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From: Robert Ramey (ramey_at_[hidden])
Date: 2004-04-04 14:00:45

Anatoli Tubman wrote:

>Robert Ramey wrote:
>> I briefly considered this approach. I imagined that upon archive
>> creation the XML input could be parsed into a node tree. (insert plug
>> for spirit
>> here) The load_override function would be altered to search the
>> correct part of the tree. So this would work and be pretty clean.
>> I'm sure other approaches such as using SAX or DOM to parse the tree
would work as well.
>> Maybe there's another way I never thought of.
>> The main reason I rejected the idea was that I didn't see it working
>> with arbitrarily size streams. I envision serialization being used with
>> much larger then available memory. This suggested to me an "on the fly"
>> loader rather than a "pre-loaded".

>Loading the entire archive is not necessary. The other approach is to
>acquire a *description* of the data structure being deserialized, and
>process the XML stream sequentially. That is, operator<< does not do
>deserialization by itself, but inserts a member *descriptor* into a map.
>When all data members are collected in this fashion, they are deserialized
>as corresponding tags come in.

>IOW one needs random access to *either* the data stream *or* to the data
>structure being deserialized. Data streams are too big, so we should choose
>data structures instead.

>One doesn't need the entire tree of data structures either, only the node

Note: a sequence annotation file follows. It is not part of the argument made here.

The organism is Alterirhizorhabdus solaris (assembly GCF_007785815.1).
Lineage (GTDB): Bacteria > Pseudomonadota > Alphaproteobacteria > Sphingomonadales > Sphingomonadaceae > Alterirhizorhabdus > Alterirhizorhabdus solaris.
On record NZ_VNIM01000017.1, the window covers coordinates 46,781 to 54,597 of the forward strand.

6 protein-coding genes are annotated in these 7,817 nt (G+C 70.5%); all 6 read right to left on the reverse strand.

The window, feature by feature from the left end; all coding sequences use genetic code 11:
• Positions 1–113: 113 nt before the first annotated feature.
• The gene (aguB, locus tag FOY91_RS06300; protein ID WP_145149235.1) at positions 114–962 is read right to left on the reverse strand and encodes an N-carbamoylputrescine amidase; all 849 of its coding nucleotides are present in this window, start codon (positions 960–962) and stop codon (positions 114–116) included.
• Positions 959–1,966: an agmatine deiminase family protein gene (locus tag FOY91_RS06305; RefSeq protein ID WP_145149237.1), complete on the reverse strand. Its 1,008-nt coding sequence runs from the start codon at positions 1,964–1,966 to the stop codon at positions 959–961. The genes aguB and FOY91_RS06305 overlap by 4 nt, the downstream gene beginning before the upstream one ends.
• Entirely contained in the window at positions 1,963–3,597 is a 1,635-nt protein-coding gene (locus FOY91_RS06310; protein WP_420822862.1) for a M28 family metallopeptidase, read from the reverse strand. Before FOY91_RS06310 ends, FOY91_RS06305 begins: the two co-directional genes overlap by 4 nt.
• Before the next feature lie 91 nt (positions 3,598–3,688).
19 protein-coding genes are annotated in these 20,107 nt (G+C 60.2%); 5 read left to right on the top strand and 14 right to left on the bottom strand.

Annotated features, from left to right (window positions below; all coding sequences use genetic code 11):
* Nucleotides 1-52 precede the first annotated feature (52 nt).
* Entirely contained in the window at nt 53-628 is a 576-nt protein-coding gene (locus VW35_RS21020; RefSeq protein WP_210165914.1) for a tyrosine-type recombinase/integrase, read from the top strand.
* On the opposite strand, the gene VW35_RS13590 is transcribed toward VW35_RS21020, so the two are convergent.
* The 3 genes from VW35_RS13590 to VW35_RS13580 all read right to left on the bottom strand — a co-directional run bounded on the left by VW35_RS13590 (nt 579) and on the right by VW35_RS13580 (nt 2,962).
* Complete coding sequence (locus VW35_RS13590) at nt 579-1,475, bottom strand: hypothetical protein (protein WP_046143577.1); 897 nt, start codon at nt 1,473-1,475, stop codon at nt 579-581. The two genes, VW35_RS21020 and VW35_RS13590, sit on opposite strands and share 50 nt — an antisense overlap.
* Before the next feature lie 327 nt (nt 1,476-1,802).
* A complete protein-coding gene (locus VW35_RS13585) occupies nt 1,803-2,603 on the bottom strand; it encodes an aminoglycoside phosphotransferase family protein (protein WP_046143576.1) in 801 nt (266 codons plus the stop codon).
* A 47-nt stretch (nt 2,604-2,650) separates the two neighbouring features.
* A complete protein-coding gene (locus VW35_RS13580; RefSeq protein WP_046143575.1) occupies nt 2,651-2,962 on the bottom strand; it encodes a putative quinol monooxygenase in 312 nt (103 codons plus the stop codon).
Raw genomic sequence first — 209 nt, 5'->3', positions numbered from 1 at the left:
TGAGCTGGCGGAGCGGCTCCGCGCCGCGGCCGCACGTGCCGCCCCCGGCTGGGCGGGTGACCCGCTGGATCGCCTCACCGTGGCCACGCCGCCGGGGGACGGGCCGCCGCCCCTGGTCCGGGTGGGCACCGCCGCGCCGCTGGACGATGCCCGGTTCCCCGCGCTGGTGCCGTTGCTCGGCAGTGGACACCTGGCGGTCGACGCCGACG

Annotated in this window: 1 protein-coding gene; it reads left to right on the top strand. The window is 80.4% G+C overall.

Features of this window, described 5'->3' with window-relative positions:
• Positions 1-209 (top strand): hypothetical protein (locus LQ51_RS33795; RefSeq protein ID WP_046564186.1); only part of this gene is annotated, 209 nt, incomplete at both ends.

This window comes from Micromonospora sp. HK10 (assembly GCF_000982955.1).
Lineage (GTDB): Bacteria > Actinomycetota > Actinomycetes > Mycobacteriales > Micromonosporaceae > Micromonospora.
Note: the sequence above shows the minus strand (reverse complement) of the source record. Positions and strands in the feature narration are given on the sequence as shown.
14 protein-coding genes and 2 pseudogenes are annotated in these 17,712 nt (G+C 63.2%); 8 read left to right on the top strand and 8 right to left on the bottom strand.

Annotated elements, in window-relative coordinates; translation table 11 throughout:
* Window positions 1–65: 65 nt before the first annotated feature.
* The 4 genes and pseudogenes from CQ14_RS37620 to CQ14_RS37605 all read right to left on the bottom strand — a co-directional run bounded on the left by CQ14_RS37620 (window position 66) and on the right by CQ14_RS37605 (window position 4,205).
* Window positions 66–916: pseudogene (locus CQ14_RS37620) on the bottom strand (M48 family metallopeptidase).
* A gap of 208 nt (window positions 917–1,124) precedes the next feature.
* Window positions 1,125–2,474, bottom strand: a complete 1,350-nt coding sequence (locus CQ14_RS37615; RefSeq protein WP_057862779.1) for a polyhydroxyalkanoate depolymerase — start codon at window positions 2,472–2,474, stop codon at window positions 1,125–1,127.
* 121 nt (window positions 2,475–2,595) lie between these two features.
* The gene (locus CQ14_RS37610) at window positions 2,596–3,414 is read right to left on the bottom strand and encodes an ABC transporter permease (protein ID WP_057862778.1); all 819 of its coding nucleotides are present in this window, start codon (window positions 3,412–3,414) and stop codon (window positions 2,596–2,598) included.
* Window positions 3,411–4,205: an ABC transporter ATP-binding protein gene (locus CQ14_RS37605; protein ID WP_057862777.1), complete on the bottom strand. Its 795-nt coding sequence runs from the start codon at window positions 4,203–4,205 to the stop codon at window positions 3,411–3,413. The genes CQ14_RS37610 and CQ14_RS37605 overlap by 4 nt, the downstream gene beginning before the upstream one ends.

>currently being processed, because descendants changing parent nodes are
>not supported.

I don't see how to do this while keeping archive and serialization
descriptions independent.

>This works because a typical class is much smaller than a typical data
>stream, which usually contains many instances of the same class.
>I have some experience with one (pre-XML, pre-C++) serialization library
>that does (approximately) just that. It uses a custom tagged format, but
>there's no reason why it shouldn't work with XML and C++.

My focus was finding the most expedient and efficient way to use XML format
with the rest of the serialization library. In the course of investigating
my options, I had occasion to look more deeply into XML. One thing that
occurred to me was the possibility of making an archive implementation which
generated an XML schema rather than the XML data. This would generate and
XML data schema either in parallel with the XML data archive or as a
separate operation. An XML tagged input implementation might make use this
as well. I would guess others might find a use for such a schema that would
automatically be in sync with the program code that generated the data.

Robert Ramey

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